1.4.1 Definition Crack is an elliptical notch with a semi-major axis length a (crack length) and semi-minor length, b, is zero. In other words, radius of curvature at the crack tip is zero.

Elliptical notch s nom 2b 2a s nom
Elliptical notch
s nom
2b
2a
s nom

Crack

nom 2a nom
nom
2a
nom

1.4.2 Stress Flow Around a Notch & Crack

1.4.2.1 Loading transverse to the major axis Notch

Stress concentration (K t ): s

R min is the radius of curvature at the tip of the major axis.

=s nom

(

1+ 2

a/ ) R min
a/
)
R min

1.4.2.2 Loading parallel to the major axis Notch

Stress concentration (K t ): s

R max is the radius of curvature at the tip of the major axis.

=s nom

(

1+ 2

a/ ) R max
a/
)
R max

Crack

Stress intensity factor (K):

K =s nom

Crack Stress intensity factor (K) = 0 Stress intensity factor (K) = 0

s =s nom

1.5 Effect of Crack in a Structure

Static Loading

s c 2a W s c
s c
2a
W
s c
Residual Strength Diag Design strength Expected Residual highest service strength load Normal service load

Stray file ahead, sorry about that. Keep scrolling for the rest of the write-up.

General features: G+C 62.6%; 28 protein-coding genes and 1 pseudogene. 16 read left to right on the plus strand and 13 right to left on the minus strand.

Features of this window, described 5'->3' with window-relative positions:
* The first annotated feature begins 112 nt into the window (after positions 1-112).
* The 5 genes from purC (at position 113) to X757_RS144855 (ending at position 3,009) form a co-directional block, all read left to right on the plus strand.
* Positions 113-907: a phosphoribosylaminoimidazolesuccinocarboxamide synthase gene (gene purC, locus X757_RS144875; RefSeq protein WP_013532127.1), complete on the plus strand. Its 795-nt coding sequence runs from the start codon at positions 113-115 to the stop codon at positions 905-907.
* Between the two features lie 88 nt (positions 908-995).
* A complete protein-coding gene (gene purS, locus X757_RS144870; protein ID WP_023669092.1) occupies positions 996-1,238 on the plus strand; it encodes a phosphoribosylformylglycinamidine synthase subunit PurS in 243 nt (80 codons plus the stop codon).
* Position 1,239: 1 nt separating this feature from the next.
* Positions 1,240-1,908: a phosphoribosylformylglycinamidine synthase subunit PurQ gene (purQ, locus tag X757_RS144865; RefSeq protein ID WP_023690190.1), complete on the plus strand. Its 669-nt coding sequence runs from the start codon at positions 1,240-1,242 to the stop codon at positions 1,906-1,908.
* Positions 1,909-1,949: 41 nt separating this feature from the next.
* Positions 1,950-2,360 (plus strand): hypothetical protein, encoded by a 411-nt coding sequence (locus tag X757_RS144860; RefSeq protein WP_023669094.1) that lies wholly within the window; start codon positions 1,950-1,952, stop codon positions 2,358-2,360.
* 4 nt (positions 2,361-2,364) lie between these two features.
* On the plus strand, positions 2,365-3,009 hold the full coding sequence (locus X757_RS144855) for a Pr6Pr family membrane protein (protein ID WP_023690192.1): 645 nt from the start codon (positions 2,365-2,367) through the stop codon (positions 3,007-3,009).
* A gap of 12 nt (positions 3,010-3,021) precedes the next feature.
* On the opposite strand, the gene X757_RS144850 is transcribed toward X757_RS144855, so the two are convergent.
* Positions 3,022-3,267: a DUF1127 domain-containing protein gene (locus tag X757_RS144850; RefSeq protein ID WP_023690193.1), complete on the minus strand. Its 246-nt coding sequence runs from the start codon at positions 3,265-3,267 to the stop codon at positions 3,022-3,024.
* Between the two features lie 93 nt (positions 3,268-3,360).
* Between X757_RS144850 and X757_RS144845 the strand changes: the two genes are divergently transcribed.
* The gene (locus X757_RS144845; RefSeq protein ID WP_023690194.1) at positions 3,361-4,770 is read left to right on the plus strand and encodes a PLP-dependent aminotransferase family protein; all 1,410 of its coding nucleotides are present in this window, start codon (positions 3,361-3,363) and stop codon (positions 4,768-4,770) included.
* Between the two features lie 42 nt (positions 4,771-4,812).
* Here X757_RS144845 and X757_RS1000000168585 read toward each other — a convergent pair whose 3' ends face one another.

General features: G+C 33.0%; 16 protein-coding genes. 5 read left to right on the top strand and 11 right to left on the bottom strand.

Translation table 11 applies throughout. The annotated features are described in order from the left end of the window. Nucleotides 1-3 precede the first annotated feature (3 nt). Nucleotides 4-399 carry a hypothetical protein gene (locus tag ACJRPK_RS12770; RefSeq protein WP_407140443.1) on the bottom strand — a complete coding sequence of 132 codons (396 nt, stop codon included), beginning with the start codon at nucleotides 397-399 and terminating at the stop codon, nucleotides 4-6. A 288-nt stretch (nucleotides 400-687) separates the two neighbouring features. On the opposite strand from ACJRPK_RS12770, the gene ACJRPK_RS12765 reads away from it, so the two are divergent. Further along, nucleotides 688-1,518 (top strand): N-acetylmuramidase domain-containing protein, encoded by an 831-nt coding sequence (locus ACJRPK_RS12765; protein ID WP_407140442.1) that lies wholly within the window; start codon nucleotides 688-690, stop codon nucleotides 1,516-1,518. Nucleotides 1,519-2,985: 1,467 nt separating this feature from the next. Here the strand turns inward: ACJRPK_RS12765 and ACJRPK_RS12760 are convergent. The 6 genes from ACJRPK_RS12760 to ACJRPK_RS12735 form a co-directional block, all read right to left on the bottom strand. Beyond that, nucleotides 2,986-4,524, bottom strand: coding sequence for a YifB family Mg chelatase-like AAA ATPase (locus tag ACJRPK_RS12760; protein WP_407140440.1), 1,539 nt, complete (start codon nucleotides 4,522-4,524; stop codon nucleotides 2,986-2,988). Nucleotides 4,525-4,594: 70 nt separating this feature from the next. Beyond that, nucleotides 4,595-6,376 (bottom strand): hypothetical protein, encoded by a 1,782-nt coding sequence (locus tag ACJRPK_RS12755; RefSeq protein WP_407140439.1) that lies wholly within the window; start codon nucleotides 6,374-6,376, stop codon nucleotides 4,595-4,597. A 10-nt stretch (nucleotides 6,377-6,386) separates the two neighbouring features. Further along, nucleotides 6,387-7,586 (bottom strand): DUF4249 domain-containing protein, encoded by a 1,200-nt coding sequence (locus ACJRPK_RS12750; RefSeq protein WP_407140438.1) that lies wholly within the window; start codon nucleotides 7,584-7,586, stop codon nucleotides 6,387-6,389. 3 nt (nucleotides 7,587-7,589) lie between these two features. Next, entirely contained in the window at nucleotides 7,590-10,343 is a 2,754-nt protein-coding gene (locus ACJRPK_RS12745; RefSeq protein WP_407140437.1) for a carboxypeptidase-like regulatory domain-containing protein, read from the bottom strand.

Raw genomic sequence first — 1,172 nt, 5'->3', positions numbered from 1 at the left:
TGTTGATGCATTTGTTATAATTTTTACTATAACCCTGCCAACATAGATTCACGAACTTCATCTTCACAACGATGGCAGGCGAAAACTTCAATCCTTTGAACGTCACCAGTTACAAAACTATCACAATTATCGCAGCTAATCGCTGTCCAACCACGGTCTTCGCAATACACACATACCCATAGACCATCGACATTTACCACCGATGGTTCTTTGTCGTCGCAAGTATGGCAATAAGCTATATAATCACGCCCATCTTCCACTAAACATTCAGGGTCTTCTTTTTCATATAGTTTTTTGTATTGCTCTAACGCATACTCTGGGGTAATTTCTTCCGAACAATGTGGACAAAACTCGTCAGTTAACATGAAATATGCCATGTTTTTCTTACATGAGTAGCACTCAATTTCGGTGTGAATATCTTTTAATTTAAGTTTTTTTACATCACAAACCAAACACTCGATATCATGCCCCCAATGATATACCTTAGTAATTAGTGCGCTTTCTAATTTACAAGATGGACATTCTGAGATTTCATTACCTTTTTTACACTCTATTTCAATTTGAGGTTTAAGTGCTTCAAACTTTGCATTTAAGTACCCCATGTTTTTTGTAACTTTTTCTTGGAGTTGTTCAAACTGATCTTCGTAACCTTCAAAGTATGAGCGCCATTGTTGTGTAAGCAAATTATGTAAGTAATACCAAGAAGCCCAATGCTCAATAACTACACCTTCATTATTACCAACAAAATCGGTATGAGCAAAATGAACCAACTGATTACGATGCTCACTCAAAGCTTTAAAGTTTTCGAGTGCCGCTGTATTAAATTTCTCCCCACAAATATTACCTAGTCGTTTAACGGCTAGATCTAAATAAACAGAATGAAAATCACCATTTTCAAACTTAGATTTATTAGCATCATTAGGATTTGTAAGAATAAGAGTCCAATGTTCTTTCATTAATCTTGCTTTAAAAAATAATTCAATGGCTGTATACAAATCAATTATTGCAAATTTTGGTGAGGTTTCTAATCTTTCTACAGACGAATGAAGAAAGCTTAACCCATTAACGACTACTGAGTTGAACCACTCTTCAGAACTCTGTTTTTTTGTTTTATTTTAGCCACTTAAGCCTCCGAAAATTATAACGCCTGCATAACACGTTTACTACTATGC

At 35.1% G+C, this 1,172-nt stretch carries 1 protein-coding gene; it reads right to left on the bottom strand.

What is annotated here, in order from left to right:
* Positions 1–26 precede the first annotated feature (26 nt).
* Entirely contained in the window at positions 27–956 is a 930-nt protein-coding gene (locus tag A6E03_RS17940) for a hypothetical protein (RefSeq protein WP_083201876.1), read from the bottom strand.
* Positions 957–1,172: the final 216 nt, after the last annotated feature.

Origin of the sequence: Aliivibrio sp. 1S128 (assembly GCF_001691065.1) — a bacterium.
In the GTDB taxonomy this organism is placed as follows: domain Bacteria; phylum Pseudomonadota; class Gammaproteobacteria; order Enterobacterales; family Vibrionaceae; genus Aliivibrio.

Residual Strength Diag
Design strength
Expected
Residual
highest service
strength
load
Normal
service load
In-service
failure
Failure

Crack siz

Time

Fatigue Loading

s (t) 2a W s (t)
s (t)
2a
W
s (t)
Load Spectrum Tension Stress Time Compression
Load Spectrum
Tension
Stress
Time
Compression
Unstable Crack length, a Crack initiation Crack growth Cycle Time
Unstable
Crack
length, a
Crack
initiation
Crack growth
Cycle
Time

1.6 Objective of Fracture Mechanics Technology Develop prediction methods and calculate of how fast cracks will grow and how fast the residual strength will decrease.

Specifically:

1. What is the residual strength as a function of crack size?

2. What size of a crack can be tolerated at the service load (Critical crack size)?

3. How long does it take for a crack to grow from a certain initial size to a critical size?

4. What size of preexisting flaw (crack) can be permitted at the moment structure starts its life?

5. How often should the structure be inspected?

1.7 Fracture Mechanics Discipline Includes 4 disciplines:

Engineering – Load 7 Stress Analysis Applied Mechanics – Crack tip stress field & Driving Force Testing – Quantify Critical parameters & Verify Analytical Parameters Material Science – failure process at the atomic scale. Includes dislocations & impurities

FRACTURE MECHANICS

FRACTURE MECHANICS